This architecturally distinctive brick building was constructed in two phases between 1927 and 1928 to serve swimmers at Madrona Park. The city had originally acquired the privately developed Madrona Park in 1908. In 1890, a real estate company headed by J.D. Lowman established an electric trolley line, first called the Union Trunk Line, and developed Madrona Park along the shores of Lake Washington at its terminus. At that time, streetcar lines often terminated at a popular attraction so as to encourage real estate development along the length of the line and to increase ridership outside of regular commuting hours, especially on weekends. On its way down to the lake, the streetcar ran through a deep and picturesque ravine, making it one of the most scenic trolley rides in the city. Lowman’s real estate company initially developed the park with a boat dock, wooden bench swings, rustic benches, and paths along the lake and up the hillside with rustic shelters along the way. By 1892, the company had added a boathouse, hotel, and refreshment stand as new amenities for the park’s narrow beach area. To make the streetcar line more profitable during weekdays and the winter, a wharf and warehouse with service tracks for freight cars were built adjacent to the north side of the park. This allowed for cross-lake transportation of goods and passengers in an era when travel by boat predominated. Although Madrona Park was quite successful, the owners sold it to the city in 1908 once they had sold off most of their real estate holdings, and it was no longer necessary to maintain the attraction. Shortly after acquiring the park, the Parks Department extended the boulevard along Lake Washington through this area but had to build the road on a pile trestle to avoid the hotel and refreshment stand at the base of the hillside. This extension followed the recommendations of the Olmsted Brothers landscape firm. In 1903, the city had hired the Olmsted Brothers to develop a comprehensive plan for parks, boulevards and playgrounds in Seattle. This move was largely brought on by the public interest generated for the planned Alaska-Yukon-Pacific Exposition and through the purchase of Woodland Park and the acquisition of Washington Park, two large tracts of mostly undeveloped land. In 1908, the plan was supplemented by an additional report, which included the extensive areas of the city annexed the previous year. Initially, the Parks Department took over management of the hotel, boathouse and dock, which were enjoyed by many visitors to the Alaska-Yukon-Pacific Exposition in 1909. However, the Parks Department demolished the hotel the following year, and began filling in the shoreline to provide a wider roadbed for the boulevard. Over the next ten years, a number of improvements were made, including construction a comfort station, two tennis courts, a bathhouse, and a privately operated concession stand. These wood frame structures were constructed as temporary amenities until more permanent improvements could be built. In 1925, the Seattle Engineering Department initiated substantial improvements to the boulevard in the vicinity of Madrona Park, which improved access to the park but also increased its popularity. By 1927, it was necessary to replace the wood frame bathhouse with a permanent brick building. Initially, only the north and sound ends containing the dressing room and restroom facilities for men and women were constructed. The following year, the central portion was completed, which contained a public lobby and locker room. At the same time, the Parks Department constructed identical bathhouses at Green Lake and Seward Parks. However, the central portion of the Seward Park Bathhouse was not completed until 1940. These buildings feature Classical Revival stylistic details. This building was one of the first permanent improvement at Madrona Park. Over the years, the popularity of the beach at Madrona Park remained constant, however demand for the bathhouse facilities decreased dramatically, as it no longer was considered indecent to remove street clothes in public. The situation was the same at the Green Lake and Seward Park bathhouses. At the same time, the Parks Department was expanding its cultural arts programs and needed larger and better-equipped facilities. As a result, the underused bathhouses were rehabilitated to provide space for the Arts (Seward Park), Drama (Green Lake Park) and Dance (Madrona Park) programs of the Parks Department. In 1971, a large second-story addition was made to the bathhouse at Madrona Park, creating a Dance Studio for children and adults. The newly renovated building housed two large studios as well as a dance library. Currently, the bathhouse serves as the home for Spectrum Dance Theater, Seattle’s premier jazz dance company presenting the work of contemporary American choreographers. Since 1985, Spectrum has successfully run the dance education program at Madrona Dance Studio in cooperation with the Parks Department through a long-term lease. However, Spectrum receives no on-going financial support from the City for its programs, maintenance of the building or capital improvements. Despite its alterations, this building is significant for its design and for its associations with the development of Madrona Park.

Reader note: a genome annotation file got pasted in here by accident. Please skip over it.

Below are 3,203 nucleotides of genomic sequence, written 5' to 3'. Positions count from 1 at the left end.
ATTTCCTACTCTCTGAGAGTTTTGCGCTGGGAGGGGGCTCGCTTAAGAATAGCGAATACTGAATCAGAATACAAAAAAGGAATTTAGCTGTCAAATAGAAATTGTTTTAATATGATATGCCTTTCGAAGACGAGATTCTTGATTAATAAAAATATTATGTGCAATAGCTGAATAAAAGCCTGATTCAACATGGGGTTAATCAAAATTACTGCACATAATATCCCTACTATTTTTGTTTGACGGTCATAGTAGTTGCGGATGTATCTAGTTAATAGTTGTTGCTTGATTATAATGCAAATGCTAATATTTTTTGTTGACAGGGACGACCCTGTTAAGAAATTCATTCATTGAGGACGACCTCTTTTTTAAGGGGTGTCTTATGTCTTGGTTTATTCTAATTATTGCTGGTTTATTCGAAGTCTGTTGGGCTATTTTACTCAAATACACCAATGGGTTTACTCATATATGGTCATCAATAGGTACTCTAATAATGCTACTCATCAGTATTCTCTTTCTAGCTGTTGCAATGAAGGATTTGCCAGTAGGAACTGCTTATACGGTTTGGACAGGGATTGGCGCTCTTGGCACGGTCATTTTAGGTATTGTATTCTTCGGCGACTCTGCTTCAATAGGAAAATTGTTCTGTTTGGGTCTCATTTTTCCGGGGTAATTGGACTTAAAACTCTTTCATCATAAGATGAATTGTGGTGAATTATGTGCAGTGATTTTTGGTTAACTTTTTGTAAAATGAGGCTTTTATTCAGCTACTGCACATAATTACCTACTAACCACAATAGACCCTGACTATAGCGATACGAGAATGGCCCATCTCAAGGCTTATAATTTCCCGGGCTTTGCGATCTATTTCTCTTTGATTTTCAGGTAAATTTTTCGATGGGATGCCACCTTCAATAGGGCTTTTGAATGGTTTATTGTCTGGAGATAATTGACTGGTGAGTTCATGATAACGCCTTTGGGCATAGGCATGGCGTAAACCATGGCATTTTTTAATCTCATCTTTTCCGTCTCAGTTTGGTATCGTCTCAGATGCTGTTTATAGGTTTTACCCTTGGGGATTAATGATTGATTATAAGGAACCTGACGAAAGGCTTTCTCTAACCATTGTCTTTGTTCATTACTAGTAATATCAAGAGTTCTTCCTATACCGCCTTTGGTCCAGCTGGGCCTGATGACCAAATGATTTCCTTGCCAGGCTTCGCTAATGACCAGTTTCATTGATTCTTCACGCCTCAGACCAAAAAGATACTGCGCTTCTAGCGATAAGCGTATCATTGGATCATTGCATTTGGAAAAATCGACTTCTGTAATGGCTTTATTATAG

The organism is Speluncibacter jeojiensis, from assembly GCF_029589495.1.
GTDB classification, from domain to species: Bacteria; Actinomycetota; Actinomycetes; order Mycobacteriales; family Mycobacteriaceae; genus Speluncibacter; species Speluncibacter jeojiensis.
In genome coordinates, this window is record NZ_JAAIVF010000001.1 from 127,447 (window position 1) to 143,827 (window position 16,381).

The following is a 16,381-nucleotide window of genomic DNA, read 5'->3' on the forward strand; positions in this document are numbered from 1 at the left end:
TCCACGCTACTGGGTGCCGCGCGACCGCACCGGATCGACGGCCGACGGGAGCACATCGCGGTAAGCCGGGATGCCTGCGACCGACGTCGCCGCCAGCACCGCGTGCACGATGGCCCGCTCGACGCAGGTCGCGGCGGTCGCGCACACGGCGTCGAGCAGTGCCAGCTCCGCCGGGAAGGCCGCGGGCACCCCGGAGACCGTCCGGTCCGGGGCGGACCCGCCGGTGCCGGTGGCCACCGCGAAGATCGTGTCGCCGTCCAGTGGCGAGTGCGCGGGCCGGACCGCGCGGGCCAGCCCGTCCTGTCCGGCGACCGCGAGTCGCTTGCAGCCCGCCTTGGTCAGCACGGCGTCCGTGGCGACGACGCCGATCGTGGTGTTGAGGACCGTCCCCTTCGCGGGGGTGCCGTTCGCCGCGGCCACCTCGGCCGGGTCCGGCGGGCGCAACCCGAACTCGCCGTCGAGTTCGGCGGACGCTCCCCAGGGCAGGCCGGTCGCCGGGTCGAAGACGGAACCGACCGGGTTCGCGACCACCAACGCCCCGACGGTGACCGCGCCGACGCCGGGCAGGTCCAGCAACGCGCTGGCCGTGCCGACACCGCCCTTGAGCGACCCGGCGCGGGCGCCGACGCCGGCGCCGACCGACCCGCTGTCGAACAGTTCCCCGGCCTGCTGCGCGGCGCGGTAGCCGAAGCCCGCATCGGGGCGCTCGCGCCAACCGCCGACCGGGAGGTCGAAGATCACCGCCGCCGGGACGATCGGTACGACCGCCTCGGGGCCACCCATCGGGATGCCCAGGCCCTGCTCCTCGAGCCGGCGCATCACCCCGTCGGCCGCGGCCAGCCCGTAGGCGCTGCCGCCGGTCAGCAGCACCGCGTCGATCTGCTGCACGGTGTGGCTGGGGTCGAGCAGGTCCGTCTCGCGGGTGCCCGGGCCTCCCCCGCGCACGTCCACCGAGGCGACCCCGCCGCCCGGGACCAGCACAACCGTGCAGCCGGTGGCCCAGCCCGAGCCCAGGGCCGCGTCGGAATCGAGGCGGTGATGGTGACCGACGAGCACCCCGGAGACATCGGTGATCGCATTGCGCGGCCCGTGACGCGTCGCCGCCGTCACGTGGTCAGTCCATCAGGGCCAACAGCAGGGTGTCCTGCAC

Completed in 1928, this one-story buff brick bathhouse occupies a site along the Lake Washington shoreline on the eastern side of Madrona Park. Constructed in two phases, the original flat roof structure featured a higher center block flanked by lower end blocks on the north and south elevations. During the first phase of construction in 1927, the end blocks housing the dressing room and restroom facilities were completed with rectangular plans measuring 47 feet by 38 feet. The following year, the building was finished with the construction of the rectangular plan center portion, which measured 54 feet by 56 feet. The center block projected 5 feet beyond the end blocks on the eastern side facing the lake and 13 feet on the western side facing the boulevard. This later portion exhibited the same Classical Revival stylistic details as the earlier end blocks and contained a public lobby and locker room. Overall, the completed building measured approximately 148 feet by 38 feet and displayed a cross plan. Few alterations were made until 1971 when a large second-story addition replaced the flat roof over the center portion and the interior was reconfigured in its conversion to a dance studio. Wood shingles cover the sides of the addition’s flat roof penthouse and truncated hip roof. On all four elevations of the higher center block, cast stone diamond tiles set within brick soldiers embellish the low parapet walls along the roofline. Covered by a cast stone coping, this parapet steps up over the center entrances on the east and west elevations. The low parapet walls on the east and west elevations of the end blocks have the same diamond tile embellishments. On these elevations, the cast stone coping covering the parapet and the cast stone rope molding outlining the base of the wall continue onto the center block and function as intermediate cornices. The north and south elevations of the building have no decorative parapets. Nonetheless, these trim details give visual unity to the building’s various components. On the east elevation facing the lake, wide projecting brick piers frame the arched opening centered under the stepped parapet. Outlined by cast stone voussoirs, this opening contains an entrance door with covered sidelights below a fanlight filled with decorative brickwork. A short flight of concrete stairs provides access to this entrance. At the center of each pier, a contrasting red brick trims a narrow vertical opening filled with patterned buff brick. The same red brick lines the base of the building’s brick walls above the high concrete foundation. The window opening south of the projecting entrance pavilion retains the original multi-paned casement windows, however the opening to the north has been covered with plywood panels. The original entrance openings on the side elevations of the projecting center block remain extant but with replacement doors. The southern end block has an entrance door accessed by an elaborate modern brick stairwell. This door opening may be a later addition or alteration. The northern end block has double entrance doors at the southern end as well as two single door entrances north of center. The single entrances also appear to be later alterations. On the west elevation, the center block also has wide projecting brick piers framing the arched opening under the stepped parapet. This opening contains an elaborate multi-paned fanlight over the multi-paned double entrance doors with intact multi-paned sidelights. A cast stone plaque with a shell and sea creature motif adorns the center of the fanlight. At the center of each pier, a contrasting red brick trims a narrow vertical window opening now filled with a wood panel. The similar openings on either side of the projecting entrance pavilion do not have the contrasting brick trim but have been covered with wood panels as well. The northern and southern end blocks present blank brick walls on the west elevation. The north elevation has a blank wall with a concrete or stucco exterior finish, while the south elevation has a blank wall of hollow tile with brick buttresses. Despite the alterations noted above, this building retains good physical integrity.